The term "Black Friday" is a source of great joy for many people, but rather discomfort for advocates of sustainability and environmental protection. But there are countermeasures you can take to save money on bargains and reduce your personal CO2 emissions at the same time. It doesn't always have to be a new purchase. Whether smartphones, tablets, notebooks or headsets, clothing, shoes or accessories: In view of ever shorter life cycles, all these goods are also available second-hand in practically new condition - and that ultimately protects the environment in the long term.

"You are not sovereign if you have a lot, but need little."

Nico Paech, economist (more at Minimalism Quotes)

I think Black Friday is a good day to be aware of this issue and its solutions. Consumption makes happy in the short term at most - but in the medium and long term it is definitely a threat to our planet, our health and our global coexistence.

Do you have any questions, tips or other alternatives to Black Friday? Then feel free to write me a comment.

Stay sustainable,

Christoph from CareElite - Plastic-free living

PS.: Do you already know how to store online as sustainably as possible can? You can find out now in the linked article. Have fun!

₁ Marion Hütter: Why You Waste Water (as of Aug. 06, 2021), available at [Oct. 21, 2021].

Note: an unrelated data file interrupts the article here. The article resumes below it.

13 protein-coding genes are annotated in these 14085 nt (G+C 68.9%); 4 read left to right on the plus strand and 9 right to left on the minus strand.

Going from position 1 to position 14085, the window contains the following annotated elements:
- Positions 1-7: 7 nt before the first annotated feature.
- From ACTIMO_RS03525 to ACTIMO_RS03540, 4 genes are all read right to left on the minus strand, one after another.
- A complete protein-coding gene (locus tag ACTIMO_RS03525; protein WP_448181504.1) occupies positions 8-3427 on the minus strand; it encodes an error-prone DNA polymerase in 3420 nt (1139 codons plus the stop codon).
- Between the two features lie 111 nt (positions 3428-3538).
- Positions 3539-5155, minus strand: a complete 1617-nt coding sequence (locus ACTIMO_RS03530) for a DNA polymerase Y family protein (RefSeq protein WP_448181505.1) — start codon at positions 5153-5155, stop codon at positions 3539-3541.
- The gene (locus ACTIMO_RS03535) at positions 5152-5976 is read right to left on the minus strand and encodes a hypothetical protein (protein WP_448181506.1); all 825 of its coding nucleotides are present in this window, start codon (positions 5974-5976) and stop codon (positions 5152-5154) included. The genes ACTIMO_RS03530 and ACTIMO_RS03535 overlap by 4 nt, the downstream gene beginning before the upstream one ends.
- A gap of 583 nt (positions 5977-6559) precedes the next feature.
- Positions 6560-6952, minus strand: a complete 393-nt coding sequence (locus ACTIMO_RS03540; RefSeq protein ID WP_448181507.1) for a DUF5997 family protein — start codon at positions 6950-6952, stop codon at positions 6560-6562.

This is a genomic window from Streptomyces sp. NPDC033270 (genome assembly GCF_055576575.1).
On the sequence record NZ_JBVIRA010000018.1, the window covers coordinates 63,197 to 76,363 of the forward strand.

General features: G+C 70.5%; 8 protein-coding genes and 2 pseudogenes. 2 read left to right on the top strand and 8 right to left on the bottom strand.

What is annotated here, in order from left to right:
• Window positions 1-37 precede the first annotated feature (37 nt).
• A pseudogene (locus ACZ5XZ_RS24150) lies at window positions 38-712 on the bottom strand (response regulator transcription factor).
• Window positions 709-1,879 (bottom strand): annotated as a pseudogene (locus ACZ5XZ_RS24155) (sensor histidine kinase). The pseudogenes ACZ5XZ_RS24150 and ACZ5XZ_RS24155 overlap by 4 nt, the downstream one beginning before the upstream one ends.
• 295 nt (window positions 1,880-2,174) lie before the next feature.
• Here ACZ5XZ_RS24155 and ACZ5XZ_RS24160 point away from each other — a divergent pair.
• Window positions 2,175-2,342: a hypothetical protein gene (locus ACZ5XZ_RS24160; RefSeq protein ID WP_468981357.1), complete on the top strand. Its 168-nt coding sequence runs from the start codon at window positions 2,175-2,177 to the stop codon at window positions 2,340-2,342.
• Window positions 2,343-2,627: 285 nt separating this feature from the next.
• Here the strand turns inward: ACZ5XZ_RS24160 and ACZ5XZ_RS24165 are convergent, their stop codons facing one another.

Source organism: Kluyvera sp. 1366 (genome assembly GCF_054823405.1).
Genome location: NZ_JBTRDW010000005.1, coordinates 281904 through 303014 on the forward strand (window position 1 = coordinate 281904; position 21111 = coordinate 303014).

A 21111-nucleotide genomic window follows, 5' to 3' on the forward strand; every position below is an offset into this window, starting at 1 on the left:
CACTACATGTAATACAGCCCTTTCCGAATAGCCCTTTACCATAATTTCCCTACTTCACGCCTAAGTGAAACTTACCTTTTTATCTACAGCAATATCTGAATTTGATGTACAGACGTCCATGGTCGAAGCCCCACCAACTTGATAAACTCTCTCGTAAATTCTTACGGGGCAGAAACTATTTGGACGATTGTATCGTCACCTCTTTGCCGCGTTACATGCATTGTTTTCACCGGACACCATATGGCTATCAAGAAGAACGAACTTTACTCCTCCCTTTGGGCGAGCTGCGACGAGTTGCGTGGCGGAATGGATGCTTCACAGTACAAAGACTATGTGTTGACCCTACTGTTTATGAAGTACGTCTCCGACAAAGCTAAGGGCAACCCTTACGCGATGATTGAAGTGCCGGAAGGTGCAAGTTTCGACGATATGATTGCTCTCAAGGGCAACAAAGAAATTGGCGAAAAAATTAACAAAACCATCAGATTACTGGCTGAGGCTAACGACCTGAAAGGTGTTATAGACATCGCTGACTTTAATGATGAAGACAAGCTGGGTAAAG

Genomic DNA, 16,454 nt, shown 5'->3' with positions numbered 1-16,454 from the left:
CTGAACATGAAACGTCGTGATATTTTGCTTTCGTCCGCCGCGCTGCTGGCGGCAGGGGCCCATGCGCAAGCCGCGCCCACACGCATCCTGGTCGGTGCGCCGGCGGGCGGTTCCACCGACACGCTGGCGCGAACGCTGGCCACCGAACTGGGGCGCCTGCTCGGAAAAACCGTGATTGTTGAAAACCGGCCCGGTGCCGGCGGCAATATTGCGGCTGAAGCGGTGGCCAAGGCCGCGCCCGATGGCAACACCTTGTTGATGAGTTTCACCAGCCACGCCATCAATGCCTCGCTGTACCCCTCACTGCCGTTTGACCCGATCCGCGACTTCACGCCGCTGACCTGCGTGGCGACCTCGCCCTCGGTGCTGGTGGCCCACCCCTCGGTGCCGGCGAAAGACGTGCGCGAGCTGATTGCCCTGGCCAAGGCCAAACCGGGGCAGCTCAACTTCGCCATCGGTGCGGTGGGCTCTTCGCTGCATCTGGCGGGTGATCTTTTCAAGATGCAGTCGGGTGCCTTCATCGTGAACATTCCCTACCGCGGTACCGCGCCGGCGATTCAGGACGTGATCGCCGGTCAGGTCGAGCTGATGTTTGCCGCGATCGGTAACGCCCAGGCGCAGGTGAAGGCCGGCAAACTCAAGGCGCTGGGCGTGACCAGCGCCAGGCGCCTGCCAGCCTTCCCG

₂ Jan Willmroth: (as of June 30, 2015), available at [21.10.2021].

₃ Handelsverband Deutschland - HDE e.V.: Black Friday und Cyber Monday, available at [21.10.2021].

₄ S.A.: Top Online Shops - Black Friday Germany, available at [21.10.2021].

₅ Philipp Schneider: The trend is toward secondary use (as of Jan. 20, 2021), available at [21.10.2021].

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* Links with asterisks are so-called Affiliate links. If you click on it and buy something, you automatically and actively support my work with, because I get a small share of the sales revenue - and of course the product price does not change. Thank you for your support and best regards, Christoph!

Christoph Schulz

Christoph Schulz

I'm Christoph, an environmental scientist and author - and here at CareElite I'm campaigning against plastic waste in the environment, climate change and all the other major environmental problems of our time. Together with other environmentally conscious bloggers, I want to give you tips & tricks for a naturally healthy, sustainable life as well as your personal development.